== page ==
Upstairs was a history of the camp, its creation, operation, and the fate of its inmates. That was a lot to take, so I took a break for lunch and chatted with a group of American study-abroad students and asked details about the logistics of their trip to get a better idea of how to arrange my class next summer.
After that I walked over the the Madgeburg barracks for the next part of the museum. In one of the rooms, a typical living area for dozens of women is recreated, using, I think, actual clothing and furnishings of the victims. The rest of the floor is given over to art created in the ghetto. First is music, including the children's opera Brundibar, which was performed over fifty times within the ghetto. Then paintings, drawings, and sketches by various individuals, followed by literary works created in the ghetto, such as poetry, and underground journals. Finally, there is a room devoted to the various theatrical productions staged within the ghetto.
It is hard not to be struck by how much art and literature created at Theresienstadt survived, particularly since almost all its creators perished. It is even harder not to wonder at the intense human need to create and enjoy art, even in the most tortured of circumstances. Art here was no luxury item or frivolous elective; it was essential for survival. It seems to me that in Theresienstadt one really sees the true power and role of art, stripped of its various fads and affectations. Art was about expressing loss, and grief, and longing. It was both an escape from hell and a reflection of it. It raised people's spirits and it was a political cry of protest. In a very real way, it was a form of resistance.
Of course, Theresienstadt was not the only ghetto to produce art and literature. I saw a very moving poem written by Mordechai Geburtig in the Krakow ghetto just a week or two before he and his family were murdered during the ghetto's final liquidation. It begins:
"It's burning, brothers, it's burning!
Oy, our poor shtetl is burning,
Raging winds are fanning the wild flames
And furiously tearing,
Destroying and scattering everything.
"All around, all is burning,
And you stand and look just so, you
With folded hands....
And you stand and look just so,
While our shtetl burns."
In Warsaw, it was the archives of the Oneg Shabbat, organized by Jewish historians, who sought to document the evil being perpetrated by the Nazis as their resistance. Here, I think, it was the artists who took the lead.
After I left the building, I headed over to the columbarium, where the ashes of 20-30,000 who died in the ghetto were originally stored before the Nazis decided in November 1944 to dump them all in the river to conceal the scope. The first 20,000 who died were buried in the cemetery, but as the death toll rose from starvation and disease, it overwhelmed the cemetery, so the Nazis began to cremate the bodies. Across from it is a new memorial in the morturary where the bodies were washed and prepared for burial.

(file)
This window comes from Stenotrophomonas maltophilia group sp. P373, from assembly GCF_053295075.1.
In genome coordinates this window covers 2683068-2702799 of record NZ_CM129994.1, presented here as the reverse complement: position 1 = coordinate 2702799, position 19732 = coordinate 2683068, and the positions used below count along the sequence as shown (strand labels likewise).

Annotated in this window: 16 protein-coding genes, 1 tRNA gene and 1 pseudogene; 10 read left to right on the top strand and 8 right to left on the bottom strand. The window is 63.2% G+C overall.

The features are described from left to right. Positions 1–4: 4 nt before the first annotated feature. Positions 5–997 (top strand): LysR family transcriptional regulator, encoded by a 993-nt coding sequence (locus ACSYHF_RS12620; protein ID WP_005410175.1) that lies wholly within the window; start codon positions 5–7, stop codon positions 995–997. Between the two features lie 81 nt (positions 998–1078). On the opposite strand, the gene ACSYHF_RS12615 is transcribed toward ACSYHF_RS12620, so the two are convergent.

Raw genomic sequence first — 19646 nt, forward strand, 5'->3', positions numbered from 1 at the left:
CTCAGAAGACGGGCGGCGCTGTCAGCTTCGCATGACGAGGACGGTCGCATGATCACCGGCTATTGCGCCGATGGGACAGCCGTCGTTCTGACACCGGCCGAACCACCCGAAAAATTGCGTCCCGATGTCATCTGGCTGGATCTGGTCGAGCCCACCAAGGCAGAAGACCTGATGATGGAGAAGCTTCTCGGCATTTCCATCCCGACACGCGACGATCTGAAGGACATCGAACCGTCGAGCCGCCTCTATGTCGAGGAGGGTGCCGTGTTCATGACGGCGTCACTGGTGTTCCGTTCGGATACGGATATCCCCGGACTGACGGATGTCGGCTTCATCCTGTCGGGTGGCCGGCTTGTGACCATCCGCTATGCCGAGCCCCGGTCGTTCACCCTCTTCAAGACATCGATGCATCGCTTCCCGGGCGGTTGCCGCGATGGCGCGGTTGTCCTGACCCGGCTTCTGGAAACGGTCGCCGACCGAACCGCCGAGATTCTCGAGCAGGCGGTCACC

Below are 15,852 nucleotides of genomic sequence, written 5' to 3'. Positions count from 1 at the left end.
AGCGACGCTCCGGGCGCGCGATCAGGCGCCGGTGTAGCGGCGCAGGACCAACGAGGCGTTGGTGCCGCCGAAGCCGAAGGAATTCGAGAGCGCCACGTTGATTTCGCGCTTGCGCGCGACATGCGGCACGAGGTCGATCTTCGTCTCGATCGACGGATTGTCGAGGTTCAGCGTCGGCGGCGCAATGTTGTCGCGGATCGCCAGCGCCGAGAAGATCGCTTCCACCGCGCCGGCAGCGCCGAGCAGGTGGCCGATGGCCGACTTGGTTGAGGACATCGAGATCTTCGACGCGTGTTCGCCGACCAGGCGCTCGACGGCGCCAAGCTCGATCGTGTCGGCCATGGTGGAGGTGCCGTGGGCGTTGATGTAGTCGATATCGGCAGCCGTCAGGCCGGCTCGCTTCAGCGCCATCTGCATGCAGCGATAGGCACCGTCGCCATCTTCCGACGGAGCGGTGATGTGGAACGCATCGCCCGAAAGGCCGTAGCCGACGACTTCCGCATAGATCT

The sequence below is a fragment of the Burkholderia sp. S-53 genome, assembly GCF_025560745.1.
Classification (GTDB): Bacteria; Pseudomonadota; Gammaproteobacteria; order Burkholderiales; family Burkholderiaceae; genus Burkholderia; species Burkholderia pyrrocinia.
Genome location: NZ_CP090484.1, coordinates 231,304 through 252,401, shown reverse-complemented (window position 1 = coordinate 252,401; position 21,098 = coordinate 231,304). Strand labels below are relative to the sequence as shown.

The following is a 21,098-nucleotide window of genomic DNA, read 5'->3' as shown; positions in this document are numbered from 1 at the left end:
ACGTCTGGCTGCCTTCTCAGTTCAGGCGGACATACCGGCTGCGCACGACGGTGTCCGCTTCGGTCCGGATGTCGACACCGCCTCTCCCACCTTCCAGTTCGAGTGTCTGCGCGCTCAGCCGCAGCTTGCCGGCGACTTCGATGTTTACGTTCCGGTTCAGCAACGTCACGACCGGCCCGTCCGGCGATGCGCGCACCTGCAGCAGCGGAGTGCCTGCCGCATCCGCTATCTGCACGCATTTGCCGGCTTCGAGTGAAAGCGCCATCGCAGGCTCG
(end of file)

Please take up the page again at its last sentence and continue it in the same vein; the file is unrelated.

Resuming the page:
The next stop was the cemetery and the crematorium. It's getting a little easier, but I still choke up when I see the large ovens. There's just something so horrifying about the whole thing that's very difficult to take.
I didn't have much time left before the bus back to Prague, so I hurried over to the Small Fortress. Those killed in the fortress were buried in a cemetery before its gates, and the memorial there is clearly a work in progress. In the center of the cemetery is a tall wooden cross, bearing a crown of thorns. There are marble plaques at its base, but someone has recently removed all the letters, so it looks as if the memorial is undergoing some ideological renovation.
In the meantime, someone finally figured out that placing a giant wooden cross in the middle of a cemetery whose graves are overwhelmingly those of Jews probably wasn't the smartest idea, and a large star of David has been added at one end of the graveyard.
I managed to catch the 4:30 bus home, but that too had its moments of drama, as it was already mostly full when it arrived in Terezin and two people were turned away. This was an older, pre-air conditioning bus, and, of course, I ended up with a window seat on the sunny side, but thankfully, this was a mercifully short ride. I picked up my train ticket to Dresden for tomorrow and then had dinner at the restaurant in Mala Stranka that I like so much.
Now its time to do one more set of laundry and then start packing.